We now focus on the properties of the poor man’s Majoranas that appear at the sweet spot in the full dothybriddot system. Without loss of generality, we assume that the left and right dots have the same set of physical parameters, e.g., ε_{DL} = ε_{DR} = ε_{D}, E_{ZL} = E_{ZR} = 1.5Δ_{0}, U_{L} = U_{R} = 5Δ_{0}, t_{L} = t_{R} = t and t_{Lso} = t_{Rso} = 0.3t. To simplify, we introduce a shift in dot energy ε_{D} → ε_{D} − E_{ZD} to set the zero energy of the spindown orbital at ε_{D} = 0. Figure 4a shows the phase diagram in the (ε_{A}, ε_{D}) plane for weakly coupled quantum dots (t/Δ_{0} = 0.25), with \(\delta E={E}_{{{{{{{{\rm{gs}}}}}}}}}^{{{{{{{{\rm{odd}}}}}}}}}{E}_{{{{{{{{\rm{gs}}}}}}}}}^{{{{{{{{\rm{even}}}}}}}}}\) being the energy difference of the ground states in the opposite fermion parity subspace. The whitecolored curves (δE = 0) represent the ground state degeneracy, with the tip of the curves (marked by a black cross sign) indicating the sweet spot^{23}. At this sweet spot, the effective normal and superconducting couplings of the two dots become equal in strength. The wavefunction profiles plotted in Fig. 4b further demonstrate that the Majorana zero modes are well localized at the two dots, respectively, with only a negligible amount of overlap in the middle ABS. Here, the Majorana wavefunction densities are defined for site and spin
where a = L, M, R, σ = ↑, ↓, and \(\left\vert e\right\rangle ,\left\vert o\right\rangle\) denote the even and oddparity ground state.
Comparatively, the lower panels in Fig. 4 show the results obtained in the strong dotABS coupling regime with t/Δ_{0} = 1. Around the sweet spot marked by the black cross sign, the ground state degeneracy line now becomes much broader and straighter compared to the weak coupling regime, indicating a significantly enhanced energy gap and robustness against dot chemical potential fluctuations. In Fig. 4d, the plotted Majorana wavefunctions show strong leakage into the middle ABS and small leakage to the opposite normal dot with opposite spin. We emphasize that the wavefunction overlap in the ABS, which is a virtual state, is not detrimental, and that the reduced density on the normal dots will only reduce the visibility of the Majorana from the external detecting system.
To gain a better understanding of the effect of strong coupling, we now investigate the continuous evolution of the sweet spot and the properties of Majoranas as a function of t. To that end, we define the following quantities: excitation gap (E_{gap}), Majorana localization (ρ), and polarization (χ)^{23} as below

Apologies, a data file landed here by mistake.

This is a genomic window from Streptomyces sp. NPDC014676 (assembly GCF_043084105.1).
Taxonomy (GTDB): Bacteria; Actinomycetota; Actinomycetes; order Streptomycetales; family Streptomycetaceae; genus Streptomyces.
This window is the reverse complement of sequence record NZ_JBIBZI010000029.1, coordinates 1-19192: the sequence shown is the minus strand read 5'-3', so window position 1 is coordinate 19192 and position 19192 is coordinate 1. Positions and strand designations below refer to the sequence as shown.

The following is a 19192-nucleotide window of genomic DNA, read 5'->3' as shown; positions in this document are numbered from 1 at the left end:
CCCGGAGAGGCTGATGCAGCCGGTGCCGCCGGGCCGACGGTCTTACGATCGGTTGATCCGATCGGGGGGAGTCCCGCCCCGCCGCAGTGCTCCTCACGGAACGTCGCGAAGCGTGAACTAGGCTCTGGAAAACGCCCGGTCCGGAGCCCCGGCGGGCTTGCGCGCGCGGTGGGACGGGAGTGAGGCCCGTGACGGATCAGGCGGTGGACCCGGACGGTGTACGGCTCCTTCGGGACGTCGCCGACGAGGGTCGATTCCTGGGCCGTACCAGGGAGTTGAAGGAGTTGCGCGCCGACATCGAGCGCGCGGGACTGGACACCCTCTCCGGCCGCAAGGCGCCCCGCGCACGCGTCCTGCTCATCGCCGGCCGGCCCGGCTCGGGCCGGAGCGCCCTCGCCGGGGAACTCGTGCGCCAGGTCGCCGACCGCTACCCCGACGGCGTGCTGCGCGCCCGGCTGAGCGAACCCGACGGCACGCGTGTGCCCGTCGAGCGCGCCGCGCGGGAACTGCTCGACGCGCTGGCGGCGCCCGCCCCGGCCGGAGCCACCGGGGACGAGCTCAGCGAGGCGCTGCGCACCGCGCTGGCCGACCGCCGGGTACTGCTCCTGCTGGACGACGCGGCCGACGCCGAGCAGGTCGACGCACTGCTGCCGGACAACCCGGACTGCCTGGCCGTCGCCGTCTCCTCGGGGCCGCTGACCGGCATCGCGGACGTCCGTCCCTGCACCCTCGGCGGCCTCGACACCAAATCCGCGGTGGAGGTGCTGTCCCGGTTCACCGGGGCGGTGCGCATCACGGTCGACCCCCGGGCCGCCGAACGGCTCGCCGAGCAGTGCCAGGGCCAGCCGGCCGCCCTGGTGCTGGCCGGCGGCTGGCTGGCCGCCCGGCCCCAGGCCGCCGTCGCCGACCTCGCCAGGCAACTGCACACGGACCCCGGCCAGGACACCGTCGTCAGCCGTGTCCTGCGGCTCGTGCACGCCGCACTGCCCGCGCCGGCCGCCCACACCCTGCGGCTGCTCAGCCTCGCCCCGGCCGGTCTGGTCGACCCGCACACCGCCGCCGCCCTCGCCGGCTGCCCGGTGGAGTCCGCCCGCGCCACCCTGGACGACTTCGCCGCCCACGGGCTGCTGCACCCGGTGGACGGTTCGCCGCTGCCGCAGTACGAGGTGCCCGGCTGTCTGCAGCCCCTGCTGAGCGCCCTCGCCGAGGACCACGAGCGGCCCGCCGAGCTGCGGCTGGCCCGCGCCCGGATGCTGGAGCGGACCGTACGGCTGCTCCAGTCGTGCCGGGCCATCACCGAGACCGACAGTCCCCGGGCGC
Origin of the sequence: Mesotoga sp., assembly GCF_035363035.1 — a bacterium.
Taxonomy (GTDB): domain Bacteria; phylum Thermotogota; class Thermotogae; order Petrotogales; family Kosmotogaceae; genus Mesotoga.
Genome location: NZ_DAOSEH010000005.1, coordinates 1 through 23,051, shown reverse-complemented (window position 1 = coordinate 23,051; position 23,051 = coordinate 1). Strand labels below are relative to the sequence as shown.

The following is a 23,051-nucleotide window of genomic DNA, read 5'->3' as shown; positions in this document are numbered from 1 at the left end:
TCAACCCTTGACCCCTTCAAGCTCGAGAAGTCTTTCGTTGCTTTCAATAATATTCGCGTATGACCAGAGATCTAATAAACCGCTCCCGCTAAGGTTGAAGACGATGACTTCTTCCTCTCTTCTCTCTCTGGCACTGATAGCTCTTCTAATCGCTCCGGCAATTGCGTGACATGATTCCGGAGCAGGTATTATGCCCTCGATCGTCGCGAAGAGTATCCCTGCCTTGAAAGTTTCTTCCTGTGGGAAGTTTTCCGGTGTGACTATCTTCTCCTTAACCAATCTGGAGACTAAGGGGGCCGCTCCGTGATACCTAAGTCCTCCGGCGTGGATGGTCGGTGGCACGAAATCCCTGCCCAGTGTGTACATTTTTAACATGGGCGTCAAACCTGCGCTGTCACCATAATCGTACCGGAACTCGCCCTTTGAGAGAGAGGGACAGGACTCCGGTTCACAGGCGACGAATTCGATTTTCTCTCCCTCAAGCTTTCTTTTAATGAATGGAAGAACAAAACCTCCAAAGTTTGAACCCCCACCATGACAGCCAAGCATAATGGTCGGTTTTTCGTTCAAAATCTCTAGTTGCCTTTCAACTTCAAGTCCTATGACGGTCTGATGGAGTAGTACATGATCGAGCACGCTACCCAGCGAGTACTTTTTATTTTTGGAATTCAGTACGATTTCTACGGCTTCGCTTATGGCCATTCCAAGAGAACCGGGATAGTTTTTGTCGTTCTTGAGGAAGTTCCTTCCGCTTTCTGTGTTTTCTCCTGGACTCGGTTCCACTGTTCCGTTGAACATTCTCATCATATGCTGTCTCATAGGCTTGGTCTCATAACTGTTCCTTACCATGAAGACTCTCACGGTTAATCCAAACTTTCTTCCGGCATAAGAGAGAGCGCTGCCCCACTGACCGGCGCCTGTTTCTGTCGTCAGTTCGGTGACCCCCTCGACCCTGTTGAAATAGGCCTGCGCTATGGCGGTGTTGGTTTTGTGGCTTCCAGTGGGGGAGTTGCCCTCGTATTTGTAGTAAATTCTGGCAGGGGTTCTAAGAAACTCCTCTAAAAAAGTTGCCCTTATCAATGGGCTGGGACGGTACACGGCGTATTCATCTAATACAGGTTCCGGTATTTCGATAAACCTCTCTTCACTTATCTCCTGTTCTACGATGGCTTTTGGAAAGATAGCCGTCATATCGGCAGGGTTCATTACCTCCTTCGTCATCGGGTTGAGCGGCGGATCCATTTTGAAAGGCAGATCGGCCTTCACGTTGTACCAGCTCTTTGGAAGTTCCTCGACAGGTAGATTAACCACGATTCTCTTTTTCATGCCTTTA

Here, E_{gap} represents the excitation gap above the poor man’s Majorana zero modes, where \(\delta {E}_{oe}^{1}\) and \(\delta {E}_{eo}^{1}\) denote the energy differences between the ground state in one parity sector and the first excited state in the opposite one. The Majorana localization ρ and Majorana polarization χ, both of which are defined on the outer quantum dot, characterize the localization and overlap of the Majorana wavefunction on the normal dot, respectively.
Figure 5a shows the evolution of the positions of the sweet spots in the (ε_{A}, ε_{D}) plane. As the coupling strength t increases, the effect of dot energy renormalization predicted by Eq. (2) becomes more pronounced, making ε_{D} deviate from the value of ε_{D} = 0 in the weak coupling regime. At the same time, the sweetspot values of ε_{A} shift towards a more positive value, indicating an induced Zeeman energy in ABS^{19}, which comes from the inverse proximity effect from the quantum dot. One crucial aspect of the strong coupling regime is that, with increasing t, the excitation gap is enhanced significantly in a nearly quadratic manner [see Fig. 5b]. The excitation gap reaches as high as E_{gap} ~ 0.7Δ_{0} for a dothybrid coupling t/Δ_{0} = 1.1. Moreover, we observe that the degree of protection against detuning of both quantum dots away from the sweet spot increases with the growing t, as evidenced by the diminishing curvature of the quadratic splitting of ground state degeneracy in Fig. 5c. On the other hand, the Majorana localization ρ is largely reduced due to increased wavefunction leakage into the middle ABS when the tunnel barrier is lowered. Yet, although the middle dot hybridizes strongly with the Majoranas in the outer dots, the Majorana polarization χ decreases much slower. Hence, even for strong coupling, the overlap of Majoranas on the outer dots remains small, which will be beneficial for future qubit experiments.
We observe these changes manifesting in the local conductance profile calculated at the sweet spot [see Fig. 5d]. Specifically, as t increases, the height of the Majoranainduced zerobias conductance peaks decreases due to the reduction in Majorana density at the outer dot, which in turn reduces its effective coupling strength with the normal lead. In addition, the voltage bias values where the side peaks appear, indicating the magnitude of the excitation gap, increases with t, and a single side peak begins to split into two at larger t values, consistent with our findings in Fig. 5b.
Signatures of strong coupling in nonlocal transport
Nonlocal transport is a useful tool for probing hybrid systems, as the nonlocal conductances G_{LR} and G_{RL} can measure the BCS charge of states^{51} in noninteracting systems. For example, in a recent experiment, nonlocal conductance was used to confirm the chargeless Majorana character of the zeroenergy state^{18}.